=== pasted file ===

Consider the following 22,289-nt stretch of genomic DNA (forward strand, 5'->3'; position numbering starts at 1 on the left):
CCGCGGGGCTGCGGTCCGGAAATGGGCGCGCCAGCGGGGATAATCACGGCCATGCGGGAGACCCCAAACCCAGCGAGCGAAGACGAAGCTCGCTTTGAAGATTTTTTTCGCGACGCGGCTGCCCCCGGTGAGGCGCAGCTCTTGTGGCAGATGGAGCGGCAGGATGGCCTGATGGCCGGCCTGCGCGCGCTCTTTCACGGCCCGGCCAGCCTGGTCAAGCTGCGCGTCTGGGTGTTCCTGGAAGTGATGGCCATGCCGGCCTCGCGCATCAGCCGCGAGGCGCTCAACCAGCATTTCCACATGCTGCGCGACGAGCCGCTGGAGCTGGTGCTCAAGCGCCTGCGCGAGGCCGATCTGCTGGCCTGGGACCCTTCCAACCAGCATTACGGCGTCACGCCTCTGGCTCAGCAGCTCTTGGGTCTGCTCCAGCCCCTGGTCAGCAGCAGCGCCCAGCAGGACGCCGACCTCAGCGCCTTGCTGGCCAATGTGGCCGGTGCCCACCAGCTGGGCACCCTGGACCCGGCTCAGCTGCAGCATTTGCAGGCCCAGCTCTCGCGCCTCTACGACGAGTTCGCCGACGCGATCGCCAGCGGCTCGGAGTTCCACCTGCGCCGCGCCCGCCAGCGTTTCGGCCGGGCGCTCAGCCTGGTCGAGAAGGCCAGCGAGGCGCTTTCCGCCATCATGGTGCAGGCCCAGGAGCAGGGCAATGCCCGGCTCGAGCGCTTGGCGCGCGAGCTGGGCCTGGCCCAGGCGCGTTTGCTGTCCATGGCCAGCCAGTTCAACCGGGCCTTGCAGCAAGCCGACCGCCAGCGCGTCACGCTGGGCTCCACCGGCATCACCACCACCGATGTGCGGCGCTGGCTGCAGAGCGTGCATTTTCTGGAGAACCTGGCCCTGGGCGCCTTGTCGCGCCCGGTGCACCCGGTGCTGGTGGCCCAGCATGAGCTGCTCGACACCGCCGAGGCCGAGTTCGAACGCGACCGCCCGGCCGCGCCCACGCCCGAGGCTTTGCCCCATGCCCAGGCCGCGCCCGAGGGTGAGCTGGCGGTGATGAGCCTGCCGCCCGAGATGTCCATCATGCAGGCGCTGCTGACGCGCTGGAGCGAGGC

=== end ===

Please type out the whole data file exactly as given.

Consider the following 22,289-nt stretch of genomic DNA (forward strand, 5'->3'; position numbering starts at 1 on the left):
CCGCGGGGCTGCGGTCCGGAAATGGGCGCGCCAGCGGGGATAATCACGGCCATGCGGGAGACCCCAAACCCAGCGAGCGAAGACGAAGCTCGCTTTGAAGATTTTTTTCGCGACGCGGCTGCCCCCGGTGAGGCGCAGCTCTTGTGGCAGATGGAGCGGCAGGATGGCCTGATGGCCGGCCTGCGCGCGCTCTTTCACGGCCCGGCCAGCCTGGTCAAGCTGCGCGTCTGGGTGTTCCTGGAAGTGATGGCCATGCCGGCCTCGCGCATCAGCCGCGAGGCGCTCAACCAGCATTTCCACATGCTGCGCGACGAGCCGCTGGAGCTGGTGCTCAAGCGCCTGCGCGAGGCCGATCTGCTGGCCTGGGACCCTTCCAACCAGCATTACGGCGTCACGCCTCTGGCTCAGCAGCTCTTGGGTCTGCTCCAGCCCCTGGTCAGCAGCAGCGCCCAGCAGGACGCCGACCTCAGCGCCTTGCTGGCCAATGTGGCCGGTGCCCACCAGCTGGGCACCCTGGACCCGGCTCAGCTGCAGCATTTGCAGGCCCAGCTCTCGCGCCTCTACGACGAGTTCGCCGACGCGATCGCCAGCGGCTCGGAGTTCCACCTGCGCCGCGCCCGCCAGCGTTTCGGCCGGGCGCTCAGCCTGGTCGAGAAGGCCAGCGAGGCGCTTTCCGCCATCATGGTGCAGGCCCAGGAGCAGGGCAATGCCCGGCTCGAGCGCTTGGCGCGCGAGCTGGGCCTGGCCCAGGCGCGTTTGCTGTCCATGGCCAGCCAGTTCAACCGGGCCTTGCAGCAAGCCGACCGCCAGCGCGTCACGCTGGGCTCCACCGGCATCACCACCACCGATGTGCGGCGCTGGCTGCAGAGCGTGCATTTTCTGGAGAACCTGGCCCTGGGCGCCTTGTCGCGCCCGGTGCACCCGGTGCTGGTGGCCCAGCATGAGCTGCTCGACACCGCCGAGGCCGAGTTCGAACGCGACCGCCCGGCCGCGCCCACGCCCGAGGCTTTGCCCCATGCCCAGGCCGCGCCCGAGGGTGAGCTGGCGGTGATGAGCCTGCCGCCCGAGATGTCCATCATGCAGGCGCTGCTGACGCGCTGGAGCGAGGC